Georgia State University researchers have concluded that Chimpanzees can communicate using meaningful gestures. Two language-trained chimpanzees named Panzee and Sherman helped human researcher to find hidden food, about which he was not aware.
The experiment conducted by Dr. Charles Menzel and his team at Language Research Center of Georgia State University found that chimpanzees helped human researchers find hidden food by offering meaningful clues. Chimpanzees were interested in offering help for goal-completion task, which gives clue about communication between chimpanzees.
Dr. Menzel and his team members further noticed that chimpanzees use directional gestures. The research team is also confident of memory power of chimpanzees and their communication skills between each other. The study may provide clue to development of language at basic level.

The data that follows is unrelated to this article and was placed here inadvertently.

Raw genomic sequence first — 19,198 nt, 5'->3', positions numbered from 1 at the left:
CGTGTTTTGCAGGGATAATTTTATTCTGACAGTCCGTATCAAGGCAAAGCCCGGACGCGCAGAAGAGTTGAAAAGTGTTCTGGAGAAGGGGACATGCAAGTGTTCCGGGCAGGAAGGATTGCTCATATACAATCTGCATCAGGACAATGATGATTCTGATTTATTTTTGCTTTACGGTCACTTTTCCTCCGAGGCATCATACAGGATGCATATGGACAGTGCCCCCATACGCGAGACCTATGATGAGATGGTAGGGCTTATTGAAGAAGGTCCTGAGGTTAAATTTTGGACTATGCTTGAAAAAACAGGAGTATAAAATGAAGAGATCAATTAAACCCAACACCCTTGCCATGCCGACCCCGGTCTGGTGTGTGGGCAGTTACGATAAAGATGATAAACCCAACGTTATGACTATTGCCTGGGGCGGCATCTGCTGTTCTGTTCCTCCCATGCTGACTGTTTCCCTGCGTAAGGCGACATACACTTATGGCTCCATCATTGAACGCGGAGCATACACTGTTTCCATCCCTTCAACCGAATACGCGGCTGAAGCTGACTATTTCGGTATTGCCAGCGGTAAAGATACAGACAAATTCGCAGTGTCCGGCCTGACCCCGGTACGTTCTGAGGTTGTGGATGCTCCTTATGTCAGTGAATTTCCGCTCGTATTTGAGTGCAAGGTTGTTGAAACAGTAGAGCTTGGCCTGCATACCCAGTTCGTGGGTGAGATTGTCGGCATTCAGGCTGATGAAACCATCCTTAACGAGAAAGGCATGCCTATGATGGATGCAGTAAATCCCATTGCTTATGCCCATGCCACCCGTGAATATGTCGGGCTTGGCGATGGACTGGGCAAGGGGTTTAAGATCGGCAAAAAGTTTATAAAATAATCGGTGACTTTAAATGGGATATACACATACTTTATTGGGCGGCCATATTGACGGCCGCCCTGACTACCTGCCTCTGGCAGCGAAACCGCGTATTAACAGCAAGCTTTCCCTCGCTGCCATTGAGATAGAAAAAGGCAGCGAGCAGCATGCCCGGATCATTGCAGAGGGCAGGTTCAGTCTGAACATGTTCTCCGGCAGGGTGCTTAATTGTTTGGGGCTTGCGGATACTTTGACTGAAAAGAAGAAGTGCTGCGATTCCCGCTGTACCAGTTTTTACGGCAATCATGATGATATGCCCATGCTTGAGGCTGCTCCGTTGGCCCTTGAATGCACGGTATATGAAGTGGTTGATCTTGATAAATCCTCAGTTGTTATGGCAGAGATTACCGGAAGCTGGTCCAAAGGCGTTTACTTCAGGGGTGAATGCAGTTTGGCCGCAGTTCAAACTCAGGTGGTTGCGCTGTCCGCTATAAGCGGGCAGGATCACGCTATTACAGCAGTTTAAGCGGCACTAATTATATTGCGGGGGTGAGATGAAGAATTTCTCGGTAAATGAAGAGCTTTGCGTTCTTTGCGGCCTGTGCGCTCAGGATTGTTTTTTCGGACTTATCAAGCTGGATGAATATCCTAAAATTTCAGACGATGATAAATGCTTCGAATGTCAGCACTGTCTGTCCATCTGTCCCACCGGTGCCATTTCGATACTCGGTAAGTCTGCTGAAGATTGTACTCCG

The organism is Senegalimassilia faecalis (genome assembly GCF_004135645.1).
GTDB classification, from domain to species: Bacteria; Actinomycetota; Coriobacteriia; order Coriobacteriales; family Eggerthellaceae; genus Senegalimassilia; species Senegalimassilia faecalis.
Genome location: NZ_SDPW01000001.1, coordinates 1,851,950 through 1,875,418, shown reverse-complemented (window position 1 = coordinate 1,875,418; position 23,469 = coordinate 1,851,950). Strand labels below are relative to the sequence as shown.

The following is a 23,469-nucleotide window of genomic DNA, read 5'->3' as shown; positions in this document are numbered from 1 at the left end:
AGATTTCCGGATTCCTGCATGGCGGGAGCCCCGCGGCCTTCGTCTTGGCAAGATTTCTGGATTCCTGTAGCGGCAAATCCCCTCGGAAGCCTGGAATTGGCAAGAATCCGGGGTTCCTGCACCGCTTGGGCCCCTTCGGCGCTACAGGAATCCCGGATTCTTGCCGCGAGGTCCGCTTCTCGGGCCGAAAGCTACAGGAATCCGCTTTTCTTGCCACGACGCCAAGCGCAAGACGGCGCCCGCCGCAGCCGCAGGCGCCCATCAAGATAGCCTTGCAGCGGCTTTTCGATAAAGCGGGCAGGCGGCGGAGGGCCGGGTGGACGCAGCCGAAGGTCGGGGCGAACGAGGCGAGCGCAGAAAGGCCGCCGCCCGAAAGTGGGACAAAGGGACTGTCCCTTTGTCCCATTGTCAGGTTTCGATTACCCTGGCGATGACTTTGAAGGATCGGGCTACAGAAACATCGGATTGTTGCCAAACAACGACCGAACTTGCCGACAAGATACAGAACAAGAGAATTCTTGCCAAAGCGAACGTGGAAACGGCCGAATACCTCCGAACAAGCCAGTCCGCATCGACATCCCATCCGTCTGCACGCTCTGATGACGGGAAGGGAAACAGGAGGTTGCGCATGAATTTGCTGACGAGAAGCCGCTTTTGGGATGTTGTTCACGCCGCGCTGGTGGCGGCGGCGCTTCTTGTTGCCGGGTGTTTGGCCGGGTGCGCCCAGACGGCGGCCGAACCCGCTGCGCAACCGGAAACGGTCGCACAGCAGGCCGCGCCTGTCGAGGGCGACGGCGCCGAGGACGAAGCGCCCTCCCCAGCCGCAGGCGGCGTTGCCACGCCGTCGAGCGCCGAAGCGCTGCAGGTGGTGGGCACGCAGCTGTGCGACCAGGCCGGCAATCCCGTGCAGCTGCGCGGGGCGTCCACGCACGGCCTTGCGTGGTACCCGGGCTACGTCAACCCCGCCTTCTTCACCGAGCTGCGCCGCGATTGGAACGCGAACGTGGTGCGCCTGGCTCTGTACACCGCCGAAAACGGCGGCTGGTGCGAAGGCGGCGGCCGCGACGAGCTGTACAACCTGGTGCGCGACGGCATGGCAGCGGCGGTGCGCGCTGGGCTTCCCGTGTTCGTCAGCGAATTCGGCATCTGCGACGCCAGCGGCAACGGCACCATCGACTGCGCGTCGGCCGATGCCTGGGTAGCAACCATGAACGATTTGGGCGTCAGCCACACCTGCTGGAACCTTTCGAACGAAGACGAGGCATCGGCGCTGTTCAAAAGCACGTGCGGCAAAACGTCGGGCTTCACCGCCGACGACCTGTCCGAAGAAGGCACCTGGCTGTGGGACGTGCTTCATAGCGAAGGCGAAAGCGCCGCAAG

University of Chester’s Department of Psychology researcher Dr. Anna Roberts commented that the research findings are important as they inform us about capability of chimpanzees to share information. They live in community and help each other. They may choose to help each other in finding food. Many other animals communicate between each other whenever they perceive any risk to their life.
Chimpanzees are considered very intelligent and this has been proved during past researches as well. In many situations, they use different sounds to express different emotions. Chimpanzees might have developed their skill to much higher level, compared to other animals.
Dr. Sarah-Jane Vick from University of Stirling said, “Previous findings in both wild and captive chimpanzees have indicated flexibility in their gestural production, but the more complex coordination task used here demonstrates the considerable cognitive abilities that underpin chimpanzee communication.”
The Wenner-Gren Foundation, Leakey Foundation, National Institutes of Health and ESRC sponsored the research. University of Scotland and University of Stirling also sponsored the research.
The report has been published in journal Nature Communications.